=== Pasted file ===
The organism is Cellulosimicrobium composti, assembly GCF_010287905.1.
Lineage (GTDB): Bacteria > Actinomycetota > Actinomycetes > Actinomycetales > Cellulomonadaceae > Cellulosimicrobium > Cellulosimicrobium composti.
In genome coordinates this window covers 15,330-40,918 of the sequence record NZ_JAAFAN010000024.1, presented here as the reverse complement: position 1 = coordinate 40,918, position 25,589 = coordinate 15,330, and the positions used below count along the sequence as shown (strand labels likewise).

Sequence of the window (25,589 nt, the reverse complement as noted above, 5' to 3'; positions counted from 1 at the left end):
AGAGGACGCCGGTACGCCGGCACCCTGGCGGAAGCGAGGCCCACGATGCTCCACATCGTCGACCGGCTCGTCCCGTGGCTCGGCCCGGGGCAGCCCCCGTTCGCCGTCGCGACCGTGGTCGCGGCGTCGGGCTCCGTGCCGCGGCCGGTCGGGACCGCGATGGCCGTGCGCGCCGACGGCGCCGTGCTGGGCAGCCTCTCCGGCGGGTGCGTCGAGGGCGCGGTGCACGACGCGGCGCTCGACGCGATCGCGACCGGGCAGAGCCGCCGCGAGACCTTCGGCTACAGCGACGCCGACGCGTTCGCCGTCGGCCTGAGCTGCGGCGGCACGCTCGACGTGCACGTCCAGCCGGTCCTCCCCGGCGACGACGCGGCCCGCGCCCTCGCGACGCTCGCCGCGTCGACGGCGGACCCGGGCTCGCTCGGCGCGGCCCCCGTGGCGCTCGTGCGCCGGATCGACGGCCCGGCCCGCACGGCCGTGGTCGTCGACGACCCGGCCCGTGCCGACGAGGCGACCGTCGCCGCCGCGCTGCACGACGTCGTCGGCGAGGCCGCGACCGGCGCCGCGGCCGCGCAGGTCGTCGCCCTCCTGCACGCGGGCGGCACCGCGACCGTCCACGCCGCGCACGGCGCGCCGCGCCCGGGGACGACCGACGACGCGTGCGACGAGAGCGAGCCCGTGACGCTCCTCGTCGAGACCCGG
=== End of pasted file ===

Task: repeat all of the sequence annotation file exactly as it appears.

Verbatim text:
The organism is Cellulosimicrobium composti, assembly GCF_010287905.1.
Lineage (GTDB): Bacteria > Actinomycetota > Actinomycetes > Actinomycetales > Cellulomonadaceae > Cellulosimicrobium > Cellulosimicrobium composti.
In genome coordinates this window covers 15,330-40,918 of the sequence record NZ_JAAFAN010000024.1, presented here as the reverse complement: position 1 = coordinate 40,918, position 25,589 = coordinate 15,330, and the positions used below count along the sequence as shown (strand labels likewise).

Sequence of the window (25,589 nt, the reverse complement as noted above, 5' to 3'; positions counted from 1 at the left end):
AGAGGACGCCGGTACGCCGGCACCCTGGCGGAAGCGAGGCCCACGATGCTCCACATCGTCGACCGGCTCGTCCCGTGGCTCGGCCCGGGGCAGCCCCCGTTCGCCGTCGCGACCGTGGTCGCGGCGTCGGGCTCCGTGCCGCGGCCGGTCGGGACCGCGATGGCCGTGCGCGCCGACGGCGCCGTGCTGGGCAGCCTCTCCGGCGGGTGCGTCGAGGGCGCGGTGCACGACGCGGCGCTCGACGCGATCGCGACCGGGCAGAGCCGCCGCGAGACCTTCGGCTACAGCGACGCCGACGCGTTCGCCGTCGGCCTGAGCTGCGGCGGCACGCTCGACGTGCACGTCCAGCCGGTCCTCCCCGGCGACGACGCGGCCCGCGCCCTCGCGACGCTCGCCGCGTCGACGGCGGACCCGGGCTCGCTCGGCGCGGCCCCCGTGGCGCTCGTGCGCCGGATCGACGGCCCGGCCCGCACGGCCGTGGTCGTCGACGACCCGGCCCGTGCCGACGAGGCGACCGTCGCCGCCGCGCTGCACGACGTCGTCGGCGAGGCCGCGACCGGCGCCGCGGCCGCGCAGGTCGTCGCCCTCCTGCACGCGGGCGGCACCGCGACCGTCCACGCCGCGCACGGCGCGCCGCGCCCGGGGACGACCGACGACGCGTGCGACGAGAGCGAGCCCGTGACGCTCCTCGTCGAGACCCGG